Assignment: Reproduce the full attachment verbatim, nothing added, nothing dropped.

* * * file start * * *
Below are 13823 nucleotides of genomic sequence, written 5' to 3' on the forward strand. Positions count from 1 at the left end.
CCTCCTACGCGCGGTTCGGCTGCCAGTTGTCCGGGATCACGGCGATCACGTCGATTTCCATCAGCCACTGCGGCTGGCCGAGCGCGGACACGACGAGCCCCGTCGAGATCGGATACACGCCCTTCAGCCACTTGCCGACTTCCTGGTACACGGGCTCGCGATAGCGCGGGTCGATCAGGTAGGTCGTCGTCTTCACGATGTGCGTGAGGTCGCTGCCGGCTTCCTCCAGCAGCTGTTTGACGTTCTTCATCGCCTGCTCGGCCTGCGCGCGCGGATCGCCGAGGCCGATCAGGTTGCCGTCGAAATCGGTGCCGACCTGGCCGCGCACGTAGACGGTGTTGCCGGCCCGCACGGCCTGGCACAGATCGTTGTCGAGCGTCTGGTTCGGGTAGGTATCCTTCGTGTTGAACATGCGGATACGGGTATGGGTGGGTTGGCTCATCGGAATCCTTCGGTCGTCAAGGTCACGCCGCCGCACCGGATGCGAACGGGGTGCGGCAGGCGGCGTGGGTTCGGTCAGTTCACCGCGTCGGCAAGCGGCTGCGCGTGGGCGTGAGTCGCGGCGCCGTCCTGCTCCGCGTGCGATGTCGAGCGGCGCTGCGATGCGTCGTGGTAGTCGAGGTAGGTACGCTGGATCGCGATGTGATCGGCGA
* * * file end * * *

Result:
Below are 13823 nucleotides of genomic sequence, written 5' to 3' on the forward strand. Positions count from 1 at the left end.
CCTCCTACGCGCGGTTCGGCTGCCAGTTGTCCGGGATCACGGCGATCACGTCGATTTCCATCAGCCACTGCGGCTGGCCGAGCGCGGACACGACGAGCCCCGTCGAGATCGGATACACGCCCTTCAGCCACTTGCCGACTTCCTGGTACACGGGCTCGCGATAGCGCGGGTCGATCAGGTAGGTCGTCGTCTTCACGATGTGCGTGAGGTCGCTGCCGGCTTCCTCCAGCAGCTGTTTGACGTTCTTCATCGCCTGCTCGGCCTGCGCGCGCGGATCGCCGAGGCCGATCAGGTTGCCGTCGAAATCGGTGCCGACCTGGCCGCGCACGTAGACGGTGTTGCCGGCCCGCACGGCCTGGCACAGATCGTTGTCGAGCGTCTGGTTCGGGTAGGTATCCTTCGTGTTGAACATGCGGATACGGGTATGGGTGGGTTGGCTCATCGGAATCCTTCGGTCGTCAAGGTCACGCCGCCGCACCGGATGCGAACGGGGTGCGGCAGGCGGCGTGGGTTCGGTCAGTTCACCGCGTCGGCAAGCGGCTGCGCGTGGGCGTGAGTCGCGGCGCCGTCCTGCTCCGCGTGCGATGTCGAGCGGCGCTGCGATGCGTCGTGGTAGTCGAGGTAGGTACGCTGGATCGCGATGTGATCGGCGA